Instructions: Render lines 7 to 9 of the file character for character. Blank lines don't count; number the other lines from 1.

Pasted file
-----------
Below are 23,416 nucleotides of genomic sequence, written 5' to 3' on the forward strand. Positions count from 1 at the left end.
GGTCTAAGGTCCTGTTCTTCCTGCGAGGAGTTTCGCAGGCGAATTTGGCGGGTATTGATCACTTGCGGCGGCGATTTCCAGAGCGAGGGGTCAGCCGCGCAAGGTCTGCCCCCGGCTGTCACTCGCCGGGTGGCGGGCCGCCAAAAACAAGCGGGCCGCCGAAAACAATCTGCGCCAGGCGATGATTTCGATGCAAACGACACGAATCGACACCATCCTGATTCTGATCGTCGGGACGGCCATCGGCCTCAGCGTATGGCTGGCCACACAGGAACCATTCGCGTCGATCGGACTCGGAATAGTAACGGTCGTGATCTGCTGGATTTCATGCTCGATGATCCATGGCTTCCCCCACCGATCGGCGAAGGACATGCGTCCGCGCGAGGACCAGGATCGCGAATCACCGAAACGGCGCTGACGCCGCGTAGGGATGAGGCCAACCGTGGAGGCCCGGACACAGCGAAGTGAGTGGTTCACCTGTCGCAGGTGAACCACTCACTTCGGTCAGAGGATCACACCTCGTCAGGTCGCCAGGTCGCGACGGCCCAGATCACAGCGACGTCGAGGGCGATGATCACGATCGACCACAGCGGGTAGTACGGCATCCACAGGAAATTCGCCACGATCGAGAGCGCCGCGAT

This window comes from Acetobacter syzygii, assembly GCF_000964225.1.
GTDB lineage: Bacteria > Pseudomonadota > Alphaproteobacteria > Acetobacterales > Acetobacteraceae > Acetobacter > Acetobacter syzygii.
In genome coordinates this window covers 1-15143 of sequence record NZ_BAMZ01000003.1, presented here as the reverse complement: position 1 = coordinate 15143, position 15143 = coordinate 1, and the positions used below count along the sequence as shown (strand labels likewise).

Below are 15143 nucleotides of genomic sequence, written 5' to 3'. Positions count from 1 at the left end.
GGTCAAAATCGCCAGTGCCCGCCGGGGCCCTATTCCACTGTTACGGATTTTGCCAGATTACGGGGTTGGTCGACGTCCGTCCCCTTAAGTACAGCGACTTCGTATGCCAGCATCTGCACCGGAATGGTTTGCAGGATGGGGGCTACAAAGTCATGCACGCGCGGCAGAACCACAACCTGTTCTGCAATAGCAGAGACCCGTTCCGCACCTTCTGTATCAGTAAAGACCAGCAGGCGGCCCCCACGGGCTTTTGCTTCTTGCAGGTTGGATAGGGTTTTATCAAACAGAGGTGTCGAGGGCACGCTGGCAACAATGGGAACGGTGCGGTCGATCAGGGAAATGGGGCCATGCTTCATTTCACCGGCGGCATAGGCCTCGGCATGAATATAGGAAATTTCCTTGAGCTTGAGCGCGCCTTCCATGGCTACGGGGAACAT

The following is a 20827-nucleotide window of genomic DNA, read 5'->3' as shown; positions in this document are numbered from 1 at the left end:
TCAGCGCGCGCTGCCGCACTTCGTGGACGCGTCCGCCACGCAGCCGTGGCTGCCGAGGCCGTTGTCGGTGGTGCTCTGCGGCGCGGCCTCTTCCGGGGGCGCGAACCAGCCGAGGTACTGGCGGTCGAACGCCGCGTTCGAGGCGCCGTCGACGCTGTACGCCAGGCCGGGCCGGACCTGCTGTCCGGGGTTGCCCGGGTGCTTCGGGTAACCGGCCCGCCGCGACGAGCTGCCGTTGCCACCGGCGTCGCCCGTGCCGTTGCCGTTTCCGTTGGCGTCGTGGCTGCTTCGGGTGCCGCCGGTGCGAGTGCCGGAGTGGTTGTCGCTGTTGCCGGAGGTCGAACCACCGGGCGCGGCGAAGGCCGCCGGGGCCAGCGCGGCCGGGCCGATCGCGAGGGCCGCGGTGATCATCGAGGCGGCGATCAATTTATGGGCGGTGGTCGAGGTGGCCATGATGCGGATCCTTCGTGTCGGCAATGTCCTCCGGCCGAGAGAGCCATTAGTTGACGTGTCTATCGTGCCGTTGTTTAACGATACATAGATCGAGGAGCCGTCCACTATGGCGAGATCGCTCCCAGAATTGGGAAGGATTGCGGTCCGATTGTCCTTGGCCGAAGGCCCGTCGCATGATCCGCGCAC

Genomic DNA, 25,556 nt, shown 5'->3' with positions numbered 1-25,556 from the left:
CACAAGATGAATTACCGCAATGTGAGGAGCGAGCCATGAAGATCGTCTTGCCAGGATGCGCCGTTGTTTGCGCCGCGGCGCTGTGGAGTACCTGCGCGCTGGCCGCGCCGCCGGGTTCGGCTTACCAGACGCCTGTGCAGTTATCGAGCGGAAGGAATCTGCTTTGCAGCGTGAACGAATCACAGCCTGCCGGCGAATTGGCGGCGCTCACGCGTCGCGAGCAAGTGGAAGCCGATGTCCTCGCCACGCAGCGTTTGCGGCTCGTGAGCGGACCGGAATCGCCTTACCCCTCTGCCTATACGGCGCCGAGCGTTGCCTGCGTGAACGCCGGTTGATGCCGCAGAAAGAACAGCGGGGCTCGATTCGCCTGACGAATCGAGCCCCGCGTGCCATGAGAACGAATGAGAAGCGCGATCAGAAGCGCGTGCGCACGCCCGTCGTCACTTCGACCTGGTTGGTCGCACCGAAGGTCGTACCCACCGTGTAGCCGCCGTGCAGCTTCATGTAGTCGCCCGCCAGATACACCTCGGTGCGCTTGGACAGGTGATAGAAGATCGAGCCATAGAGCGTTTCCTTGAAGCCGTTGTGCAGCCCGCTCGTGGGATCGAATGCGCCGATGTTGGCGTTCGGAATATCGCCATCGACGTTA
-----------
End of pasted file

GGTCAAAATCGCCAGTGCCCGCCGGGGCCCTATTCCACTGTTACGGATTTTGCCAGATTACGGGGTTGGTCGACGTCCGTCCCCTTAAGTACAGCGACTTCGTATGCCAGCATCTGCACCGGAATGGTTTGCAGGATGGGGGCTACAAAGTCATGCACGCGCGGCAGAACCACAACCTGTTCTGCAATAGCAGAGACCCGTTCCGCACCTTCTGTATCAGTAAAGACCAGCAGGCGGCCCCCACGGGCTTTTGCTTCTTGCAGGTTGGATAGGGTTTTATCAAACAGAGGTGTCGAGGGCACGCTGGCAACAATGGGAACGGTGCGGTCGATCAGGGAAATGGGGCCATGCTTCATTTCACCGGCGGCATAGGCCTCGGCATGAATATAGGAAATTTCCTTGAGCTTGAGCGCGCCTTCCATGGCTACGGGGAACAT

The following is a 20827-nucleotide window of genomic DNA, read 5'->3' as shown; positions in this document are numbered from 1 at the left end:
TCAGCGCGCGCTGCCGCACTTCGTGGACGCGTCCGCCACGCAGCCGTGGCTGCCGAGGCCGTTGTCGGTGGTGCTCTGCGGCGCGGCCTCTTCCGGGGGCGCGAACCAGCCGAGGTACTGGCGGTCGAACGCCGCGTTCGAGGCGCCGTCGACGCTGTACGCCAGGCCGGGCCGGACCTGCTGTCCGGGGTTGCCCGGGTGCTTCGGGTAACCGGCCCGCCGCGACGAGCTGCCGTTGCCACCGGCGTCGCCCGTGCCGTTGCCGTTTCCGTTGGCGTCGTGGCTGCTTCGGGTGCCGCCGGTGCGAGTGCCGGAGTGGTTGTCGCTGTTGCCGGAGGTCGAACCACCGGGCGCGGCGAAGGCCGCCGGGGCCAGCGCGGCCGGGCCGATCGCGAGGGCCGCGGTGATCATCGAGGCGGCGATCAATTTATGGGCGGTGGTCGAGGTGGCCATGATGCGGATCCTTCGTGTCGGCAATGTCCTCCGGCCGAGAGAGCCATTAGTTGACGTGTCTATCGTGCCGTTGTTTAACGATACATAGATCGAGGAGCCGTCCACTATGGCGAGATCGCTCCCAGAATTGGGAAGGATTGCGGTCCGATTGTCCTTGGCCGAAGGCCCGTCGCATGATCCGCGCAC